Defendant argues that Navis does not apply here. Navis stated that the two acts were separate, but it came before the supreme court's announcement of the one-act, one-crime rule in King. Navis, 24 Ill. App. 3d at 846. However, defendant ignores Quigley, 183 Ill. 2d 1, which was decided after King. In Quigley, the supreme court stated that driving while intoxicated (as opposed to simple "driving") was an act, and it cited Navis with approval. Quigley, 183 Ill. 2d at 6-11. Defendant also argues that Navis is distinguishable because it considered the question of joinder and not the application of the one-act, one-crime rule. See Navis, 24 Ill. App. 3d 842. However, Navis was cited in Quigley, which quoted the test for compulsory joinder: whether several criminal offenses were "based on the same act." Quigley, 183 Ill. 2d at 6-7; cf. Rodriguez, 169 Ill. 2d at 186 (multiple convictions are improper if they are based on precisely the same physical act). Regardless of the applicability of Navis, Quigley, and the other cases cited above, we hold that, for purposes of the one-act, one-crime rule, driving while intoxicated is a separate act from driving while license revoked.

The purpose of the one-act, one-crime rule is to prevent the State from carving out multiple offenses from the same culpable conduct. See People v. Harvey, 211 Ill. 2d 368, 389 (2004). Defendant argues that the State is carving multiple offenses out of his single continuous act of driving. However, as explained above, defendant's driving was not his culpable conduct in this case; his culpable conduct was his driving while intoxicated and his driving while license revoked. The State is not carving out separate offenses to punish the same conduct; it is punishing both of defendant's culpable acts. Despite occurring simultaneously, defendant's driving while intoxicated was one act (see Lavallier, 187 Ill. 2d at 469; Quigley, 183 Ill. 2d at 9-11; Bennett, 331 Ill. App. 3d at 203), and his driving while his license was revoked was another.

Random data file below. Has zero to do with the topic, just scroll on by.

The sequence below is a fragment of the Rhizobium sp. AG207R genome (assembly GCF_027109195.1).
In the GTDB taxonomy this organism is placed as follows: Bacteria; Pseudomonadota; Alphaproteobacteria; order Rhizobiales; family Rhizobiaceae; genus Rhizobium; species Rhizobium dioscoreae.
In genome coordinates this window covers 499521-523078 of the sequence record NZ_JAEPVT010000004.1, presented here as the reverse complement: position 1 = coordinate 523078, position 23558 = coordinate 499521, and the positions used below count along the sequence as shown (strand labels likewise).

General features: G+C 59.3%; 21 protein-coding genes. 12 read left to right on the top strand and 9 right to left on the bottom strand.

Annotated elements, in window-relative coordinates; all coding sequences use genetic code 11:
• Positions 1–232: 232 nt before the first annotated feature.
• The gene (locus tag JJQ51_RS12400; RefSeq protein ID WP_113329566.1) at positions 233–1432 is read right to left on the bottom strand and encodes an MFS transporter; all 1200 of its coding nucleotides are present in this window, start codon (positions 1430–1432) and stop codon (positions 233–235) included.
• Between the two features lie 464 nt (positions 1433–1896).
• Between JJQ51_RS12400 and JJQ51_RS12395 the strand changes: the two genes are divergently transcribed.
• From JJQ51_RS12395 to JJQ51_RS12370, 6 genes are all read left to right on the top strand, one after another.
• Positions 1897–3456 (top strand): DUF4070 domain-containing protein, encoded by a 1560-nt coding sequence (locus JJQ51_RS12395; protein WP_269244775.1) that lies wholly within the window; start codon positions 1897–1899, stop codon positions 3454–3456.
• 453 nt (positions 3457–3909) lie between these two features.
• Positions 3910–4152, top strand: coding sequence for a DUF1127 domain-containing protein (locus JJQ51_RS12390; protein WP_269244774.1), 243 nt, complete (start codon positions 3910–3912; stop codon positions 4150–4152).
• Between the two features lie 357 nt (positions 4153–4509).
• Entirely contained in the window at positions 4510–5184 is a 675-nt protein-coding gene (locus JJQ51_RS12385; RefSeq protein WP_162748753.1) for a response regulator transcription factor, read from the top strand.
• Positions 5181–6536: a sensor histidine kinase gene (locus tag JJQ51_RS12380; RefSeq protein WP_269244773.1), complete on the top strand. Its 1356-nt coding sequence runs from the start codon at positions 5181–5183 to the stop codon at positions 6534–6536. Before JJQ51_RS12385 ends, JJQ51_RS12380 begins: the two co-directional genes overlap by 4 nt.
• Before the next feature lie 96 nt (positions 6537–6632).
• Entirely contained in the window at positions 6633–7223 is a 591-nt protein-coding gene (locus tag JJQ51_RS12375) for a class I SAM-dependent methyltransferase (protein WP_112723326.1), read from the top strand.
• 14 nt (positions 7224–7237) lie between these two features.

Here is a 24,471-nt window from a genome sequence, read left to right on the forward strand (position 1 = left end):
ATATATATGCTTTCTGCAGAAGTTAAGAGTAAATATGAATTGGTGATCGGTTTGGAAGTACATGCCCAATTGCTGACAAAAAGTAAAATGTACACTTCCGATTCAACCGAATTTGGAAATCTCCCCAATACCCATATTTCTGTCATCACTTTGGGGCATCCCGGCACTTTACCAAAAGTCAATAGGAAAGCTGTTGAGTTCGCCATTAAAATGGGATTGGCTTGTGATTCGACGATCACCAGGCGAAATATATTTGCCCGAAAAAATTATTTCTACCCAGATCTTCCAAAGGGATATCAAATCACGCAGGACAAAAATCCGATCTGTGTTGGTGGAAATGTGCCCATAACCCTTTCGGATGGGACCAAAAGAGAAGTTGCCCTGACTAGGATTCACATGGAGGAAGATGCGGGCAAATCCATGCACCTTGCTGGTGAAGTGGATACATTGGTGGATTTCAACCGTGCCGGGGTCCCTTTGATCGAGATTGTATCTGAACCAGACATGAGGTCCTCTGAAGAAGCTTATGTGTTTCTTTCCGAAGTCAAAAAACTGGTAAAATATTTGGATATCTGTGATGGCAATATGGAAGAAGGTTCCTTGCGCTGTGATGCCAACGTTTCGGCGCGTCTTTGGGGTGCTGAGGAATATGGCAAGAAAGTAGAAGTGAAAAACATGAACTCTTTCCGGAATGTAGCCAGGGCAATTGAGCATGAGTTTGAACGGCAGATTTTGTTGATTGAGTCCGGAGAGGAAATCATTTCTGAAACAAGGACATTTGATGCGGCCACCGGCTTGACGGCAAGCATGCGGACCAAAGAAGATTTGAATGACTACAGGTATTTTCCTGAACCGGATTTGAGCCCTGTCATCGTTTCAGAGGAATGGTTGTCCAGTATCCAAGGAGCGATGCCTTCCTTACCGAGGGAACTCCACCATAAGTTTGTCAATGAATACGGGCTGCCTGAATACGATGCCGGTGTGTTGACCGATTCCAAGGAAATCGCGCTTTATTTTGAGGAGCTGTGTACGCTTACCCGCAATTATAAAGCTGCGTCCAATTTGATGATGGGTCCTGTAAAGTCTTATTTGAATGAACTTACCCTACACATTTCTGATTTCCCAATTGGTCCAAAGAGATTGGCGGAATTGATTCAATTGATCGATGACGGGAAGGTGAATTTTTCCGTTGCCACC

Under the second part of the one-act, one-crime test, defendant concedes that Class 4 felony driving while license revoked is not a lesser included offense of Class 2 felony driving under the influence by agreeing that "the State correctly points out that [Class 4 felony driving while license revoked] requires a second violation of [section 6--303], while [Class 2 felony driving under the influence] requires only a single violation of that section."

Defendant relies on Miller, 339 Ill. App. 3d at 992, to support his proposition that his convictions should be merged. However, Miller merged driving under a suspended license with aggravated driving under the influence, because the former was a lesser included offense. Miller, 339 Ill. App. 3d at 992. In the present case, by contrast, defendant was convicted of Class 4 felony driving while license revoked and Class 2 felony driving under the influence. As discussed above, the former requires a previous conviction of driving while license revoked and the latter does not. Therefore, defendant's convictions of both crimes must stand.

III. Conclusion

For the reasons stated, we affirm the judgment of the circuit court of Du Page County.

Affirmed.

GROMETER and CALLUM, JJ., concur.